While some Coloradans urge the state to follow the lead of other states and designate the third drunken-driving conviction a felony rather than a misdemeanor as is currently, others are considering just how harmful that label can be - sometimes almost forever - to a successful job search or to an education or a choice in living arrangements.
The arguments for the felony category for drunken drivers - getting tough on repeaters of a crime that can cause death - are offset by the uncertainty as to whether that criminal label is actually a deterrent, and to the added costs to the state it brings.
What is beginning to receive some attention is that many Americans with a criminal record - a felony or some misdemeanors - are being precluded from gainful employment in most occupations for years, if not forever. Misdemeanors and nonviolent felonies that are tied to drug use and sales, or perhaps theft and forgeries, which might have happened years ago, are preventing otherwise prepared job-seekers from being able to move past the initial stage of an employment application. Check the box if you have a criminal record, and the possibility of being hired is usually gone.
That box also exists on a college application, a loan application and, in some cases, on apartment and rental agreements. What it means is that after time is served and penalties are paid, offenders continue to have their education, employment and living options severely limited. Employment that corresponds to abilities and goals can be impossible.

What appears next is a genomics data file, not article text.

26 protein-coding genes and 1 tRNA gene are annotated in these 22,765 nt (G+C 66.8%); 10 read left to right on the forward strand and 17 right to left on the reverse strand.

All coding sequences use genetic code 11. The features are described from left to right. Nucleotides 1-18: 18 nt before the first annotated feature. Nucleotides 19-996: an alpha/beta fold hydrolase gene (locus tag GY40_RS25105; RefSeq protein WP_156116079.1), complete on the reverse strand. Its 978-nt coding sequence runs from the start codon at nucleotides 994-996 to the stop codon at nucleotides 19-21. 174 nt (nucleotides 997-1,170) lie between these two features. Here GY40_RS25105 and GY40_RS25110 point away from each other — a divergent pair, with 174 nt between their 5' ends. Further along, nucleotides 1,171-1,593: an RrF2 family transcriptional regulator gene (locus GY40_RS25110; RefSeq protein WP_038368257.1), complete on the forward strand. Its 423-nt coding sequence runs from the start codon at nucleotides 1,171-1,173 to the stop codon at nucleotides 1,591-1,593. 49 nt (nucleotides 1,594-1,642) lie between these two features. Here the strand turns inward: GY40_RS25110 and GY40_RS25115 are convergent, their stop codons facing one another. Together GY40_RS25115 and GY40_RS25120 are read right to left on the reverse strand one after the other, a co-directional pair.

A partial solution: Several states with their statutes, and a few of the major big-box retailers with their human-resources policies, have modified job-search procedures to consider only past involvement with the law near the end of the interview and hiring process. That allows a candidate with a record to have his education and experience, and whatever else it is that might make him a good fit for the position, be considered first. Then, with the pool reduced to a handful of possible candidates, does the employer decide whether a particular criminal record should be disqualifying.
This shift in hiring procedures does not come solely from the heart. Employers are wanting to cast the largest net possible in their hiring, seeking the best possible workforce. They recognize that many crimes, especially having taken place some time ago, have no bearing on successfully filling the job at hand.
There is a limit, of course. Someone who has embezzled from their place of work should not expect to be looked favorably on by a bank that is looking for a teller, or a former drug user as a pharmacist.
But in many prospective employee-employer matches, postponing consideration of a past criminal record makes good sense.
The United States has too many of its citizens in prison, and for too long a time, and is not giving them the opportunity to learn the skills they need to return to the workforce. What can be done to partially offset those shortcomings is to make an effort to consider the suitability of a job prospect before weighing whether a criminal record should be disqualifying. That is the right thing to do, and it is good business policy.